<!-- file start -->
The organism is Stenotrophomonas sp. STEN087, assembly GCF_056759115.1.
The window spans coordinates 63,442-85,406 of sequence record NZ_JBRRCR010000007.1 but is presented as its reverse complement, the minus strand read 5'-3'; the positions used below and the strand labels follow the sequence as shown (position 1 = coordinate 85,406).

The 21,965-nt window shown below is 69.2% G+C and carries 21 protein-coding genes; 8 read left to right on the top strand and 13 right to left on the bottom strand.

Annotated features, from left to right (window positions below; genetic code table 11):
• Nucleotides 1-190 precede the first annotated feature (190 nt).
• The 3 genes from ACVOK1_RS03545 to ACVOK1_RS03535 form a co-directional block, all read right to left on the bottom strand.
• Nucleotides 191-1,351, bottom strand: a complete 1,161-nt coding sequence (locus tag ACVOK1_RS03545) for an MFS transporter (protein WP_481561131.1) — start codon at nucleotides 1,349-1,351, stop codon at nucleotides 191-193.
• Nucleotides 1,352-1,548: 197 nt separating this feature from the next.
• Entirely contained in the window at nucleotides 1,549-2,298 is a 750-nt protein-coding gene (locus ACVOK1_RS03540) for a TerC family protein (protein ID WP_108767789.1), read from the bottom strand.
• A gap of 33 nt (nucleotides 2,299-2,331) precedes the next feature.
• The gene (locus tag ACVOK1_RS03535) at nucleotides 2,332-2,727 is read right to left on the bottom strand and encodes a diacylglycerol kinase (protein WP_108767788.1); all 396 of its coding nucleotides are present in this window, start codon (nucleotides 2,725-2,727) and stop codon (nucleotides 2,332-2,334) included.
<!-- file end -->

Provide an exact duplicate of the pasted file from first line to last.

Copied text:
The organism is Stenotrophomonas sp. STEN087, assembly GCF_056759115.1.
The window spans coordinates 63,442-85,406 of sequence record NZ_JBRRCR010000007.1 but is presented as its reverse complement, the minus strand read 5'-3'; the positions used below and the strand labels follow the sequence as shown (position 1 = coordinate 85,406).

The 21,965-nt window shown below is 69.2% G+C and carries 21 protein-coding genes; 8 read left to right on the top strand and 13 right to left on the bottom strand.

Annotated features, from left to right (window positions below; genetic code table 11):
• Nucleotides 1-190 precede the first annotated feature (190 nt).
• The 3 genes from ACVOK1_RS03545 to ACVOK1_RS03535 form a co-directional block, all read right to left on the bottom strand.
• Nucleotides 191-1,351, bottom strand: a complete 1,161-nt coding sequence (locus tag ACVOK1_RS03545) for an MFS transporter (protein WP_481561131.1) — start codon at nucleotides 1,349-1,351, stop codon at nucleotides 191-193.
• Nucleotides 1,352-1,548: 197 nt separating this feature from the next.
• Entirely contained in the window at nucleotides 1,549-2,298 is a 750-nt protein-coding gene (locus ACVOK1_RS03540) for a TerC family protein (protein ID WP_108767789.1), read from the bottom strand.
• A gap of 33 nt (nucleotides 2,299-2,331) precedes the next feature.
• The gene (locus tag ACVOK1_RS03535) at nucleotides 2,332-2,727 is read right to left on the bottom strand and encodes a diacylglycerol kinase (protein WP_108767788.1); all 396 of its coding nucleotides are present in this window, start codon (nucleotides 2,725-2,727) and stop codon (nucleotides 2,332-2,334) included.